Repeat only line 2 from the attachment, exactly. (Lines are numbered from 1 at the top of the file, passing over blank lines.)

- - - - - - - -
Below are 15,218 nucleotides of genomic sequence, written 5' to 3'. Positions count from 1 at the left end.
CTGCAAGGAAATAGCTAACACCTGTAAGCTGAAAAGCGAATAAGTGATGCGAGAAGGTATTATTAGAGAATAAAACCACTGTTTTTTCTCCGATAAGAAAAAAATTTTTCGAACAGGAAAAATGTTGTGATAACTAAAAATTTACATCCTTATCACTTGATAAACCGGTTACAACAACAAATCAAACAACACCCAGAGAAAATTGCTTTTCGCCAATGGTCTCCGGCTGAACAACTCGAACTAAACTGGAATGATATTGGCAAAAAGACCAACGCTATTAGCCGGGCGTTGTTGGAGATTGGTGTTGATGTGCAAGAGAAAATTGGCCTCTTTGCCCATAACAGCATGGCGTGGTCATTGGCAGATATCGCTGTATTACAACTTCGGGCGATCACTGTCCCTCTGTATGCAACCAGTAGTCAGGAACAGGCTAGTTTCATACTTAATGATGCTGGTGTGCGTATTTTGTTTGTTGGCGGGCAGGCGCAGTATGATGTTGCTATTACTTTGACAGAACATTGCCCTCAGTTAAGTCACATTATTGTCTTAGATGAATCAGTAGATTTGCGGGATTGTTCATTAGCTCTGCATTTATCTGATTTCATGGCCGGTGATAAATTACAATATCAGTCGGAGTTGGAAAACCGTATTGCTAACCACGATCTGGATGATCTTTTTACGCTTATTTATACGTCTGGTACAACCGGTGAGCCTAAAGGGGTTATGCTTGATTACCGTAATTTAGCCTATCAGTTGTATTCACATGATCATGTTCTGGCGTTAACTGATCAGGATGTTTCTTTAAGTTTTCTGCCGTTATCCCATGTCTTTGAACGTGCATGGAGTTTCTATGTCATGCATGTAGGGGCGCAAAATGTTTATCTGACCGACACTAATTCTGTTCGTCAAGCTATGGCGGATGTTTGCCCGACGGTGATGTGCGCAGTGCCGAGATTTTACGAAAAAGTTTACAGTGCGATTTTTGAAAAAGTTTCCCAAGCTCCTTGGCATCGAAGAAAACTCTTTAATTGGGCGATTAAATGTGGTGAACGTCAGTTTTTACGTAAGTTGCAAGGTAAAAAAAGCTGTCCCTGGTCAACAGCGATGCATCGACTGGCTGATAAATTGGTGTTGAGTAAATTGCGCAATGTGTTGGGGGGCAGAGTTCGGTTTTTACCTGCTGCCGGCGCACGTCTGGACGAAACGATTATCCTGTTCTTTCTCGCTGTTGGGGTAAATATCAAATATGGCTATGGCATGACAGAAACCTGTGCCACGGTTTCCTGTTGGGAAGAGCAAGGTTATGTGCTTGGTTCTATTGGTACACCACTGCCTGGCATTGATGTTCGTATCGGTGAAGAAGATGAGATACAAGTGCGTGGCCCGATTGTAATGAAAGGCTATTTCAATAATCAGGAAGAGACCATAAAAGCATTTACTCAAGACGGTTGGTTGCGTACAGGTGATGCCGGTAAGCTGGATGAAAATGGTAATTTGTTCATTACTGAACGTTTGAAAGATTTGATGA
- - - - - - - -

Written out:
CTGCAAGGAAATAGCTAACACCTGTAAGCTGAAAAGCGAATAAGTGATGCGAGAAGGTATTATTAGAGAATAAAACCACTGTTTTTTCTCCGATAAGAAAAAAATTTTTCGAACAGGAAAAATGTTGTGATAACTAAAAATTTACATCCTTATCACTTGATAAACCGGTTACAACAACAAATCAAACAACACCCAGAGAAAATTGCTTTTCGCCAATGGTCTCCGGCTGAACAACTCGAACTAAACTGGAATGATATTGGCAAAAAGACCAACGCTATTAGCCGGGCGTTGTTGGAGATTGGTGTTGATGTGCAAGAGAAAATTGGCCTCTTTGCCCATAACAGCATGGCGTGGTCATTGGCAGATATCGCTGTATTACAACTTCGGGCGATCACTGTCCCTCTGTATGCAACCAGTAGTCAGGAACAGGCTAGTTTCATACTTAATGATGCTGGTGTGCGTATTTTGTTTGTTGGCGGGCAGGCGCAGTATGATGTTGCTATTACTTTGACAGAACATTGCCCTCAGTTAAGTCACATTATTGTCTTAGATGAATCAGTAGATTTGCGGGATTGTTCATTAGCTCTGCATTTATCTGATTTCATGGCCGGTGATAAATTACAATATCAGTCGGAGTTGGAAAACCGTATTGCTAACCACGATCTGGATGATCTTTTTACGCTTATTTATACGTCTGGTACAACCGGTGAGCCTAAAGGGGTTATGCTTGATTACCGTAATTTAGCCTATCAGTTGTATTCACATGATCATGTTCTGGCGTTAACTGATCAGGATGTTTCTTTAAGTTTTCTGCCGTTATCCCATGTCTTTGAACGTGCATGGAGTTTCTATGTCATGCATGTAGGGGCGCAAAATGTTTATCTGACCGACACTAATTCTGTTCGTCAAGCTATGGCGGATGTTTGCCCGACGGTGATGTGCGCAGTGCCGAGATTTTACGAAAAAGTTTACAGTGCGATTTTTGAAAAAGTTTCCCAAGCTCCTTGGCATCGAAGAAAACTCTTTAATTGGGCGATTAAATGTGGTGAACGTCAGTTTTTACGTAAGTTGCAAGGTAAAAAAAGCTGTCCCTGGTCAACAGCGATGCATCGACTGGCTGATAAATTGGTGTTGAGTAAATTGCGCAATGTGTTGGGGGGCAGAGTTCGGTTTTTACCTGCTGCCGGCGCACGTCTGGACGAAACGATTATCCTGTTCTTTCTCGCTGTTGGGGTAAATATCAAATATGGCTATGGCATGACAGAAACCTGTGCCACGGTTTCCTGTTGGGAAGAGCAAGGTTATGTGCTTGGTTCTATTGGTACACCACTGCCTGGCATTGATGTTCGTATCGGTGAAGAAGATGAGATACAAGTGCGTGGCCCGATTGTAATGAAAGGCTATTTCAATAATCAGGAAGAGACCATAAAAGCATTTACTCAAGACGGTTGGTTGCGTACAGGTGATGCCGGTAAGCTGGATGAAAATGGTAATTTGTTCATTACTGAACGTTTGAAAGATTTGATGA